This year, the bells of the Norman Tower will ring out on the eve of St Edmund’s Day (the evening of 19 November) for the first time in centuries. From the earliest days of Christianity, the Church has begun its celebration of feast days on the evening before (a practice derived from Judaism), giving rise to the existence of ‘vigils’ attached to all of the major feasts (the common practice of Midnight Mass on 24 December is an example of a surviving vigil).
In medieval England, the Feast of St Edmund on 20 November was one of the most important feasts of the years, when everyone was expected to attend church. In Bury St Edmunds, the arrival of the feast at dusk on 19 November was celebrated by the ringing of bells. Francis Young describes the original tradition in his book The Abbey of Bury St Edmunds: History, Legacy and Discovery (2016):
Celebration of the Feast of St Edmund was, naturally, the high point of the Abbey’s calendar. It began at dusk on 19 November – the Vigil of St Edmund – with the ringing, at dusk, of the holy-water bell. ‘Gabriel’, the cemetery or ‘thunderstorm bell’ then joined in, followed by the bells of St Mary’s, St James’s (probably in the Norman Tower) and St Margaret’s; then the younger monks, stationed in the great belfry above the Abbey Church, gave the signal for all the bells to be rung in a fourth peal, in which a haut-et-cler bell rose above all the others, giving this peal the nickname le glas, ‘the clear one’.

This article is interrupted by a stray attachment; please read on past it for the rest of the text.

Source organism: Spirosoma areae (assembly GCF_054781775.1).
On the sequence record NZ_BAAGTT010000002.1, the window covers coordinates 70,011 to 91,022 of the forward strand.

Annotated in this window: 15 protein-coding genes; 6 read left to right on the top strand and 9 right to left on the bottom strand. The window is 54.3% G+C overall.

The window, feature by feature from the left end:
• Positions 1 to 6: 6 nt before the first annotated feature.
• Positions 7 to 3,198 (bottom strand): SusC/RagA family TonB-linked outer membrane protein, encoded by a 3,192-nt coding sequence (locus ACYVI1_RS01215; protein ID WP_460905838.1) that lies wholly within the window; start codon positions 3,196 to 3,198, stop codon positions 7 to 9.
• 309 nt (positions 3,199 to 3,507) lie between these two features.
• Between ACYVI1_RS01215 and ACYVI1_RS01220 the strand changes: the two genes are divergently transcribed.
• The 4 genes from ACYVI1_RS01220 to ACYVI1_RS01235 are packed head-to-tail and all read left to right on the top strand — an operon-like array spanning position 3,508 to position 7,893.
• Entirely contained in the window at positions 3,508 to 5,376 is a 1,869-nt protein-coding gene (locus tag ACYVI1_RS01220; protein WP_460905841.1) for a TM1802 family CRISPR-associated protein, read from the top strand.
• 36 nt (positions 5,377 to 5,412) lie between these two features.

Bury’s great abbey church is long since gone, but two of the other medieval churches still remain, and just as it was in the Middle Ages, the Norman Tower remains the belfry of St James’s church (now St Edmundsbury Cathedral). The revival of this bell-ringing tradition should underline the importance of St Edmund’s Day for the town and, hopefully, create a real buzz for our patron saint’s day on 20 November.
If you can make it to the Great Churchyard on 19th November for 4.15pm, I believe the plan is the bells will be ringing a quarter peel from 4.30pm.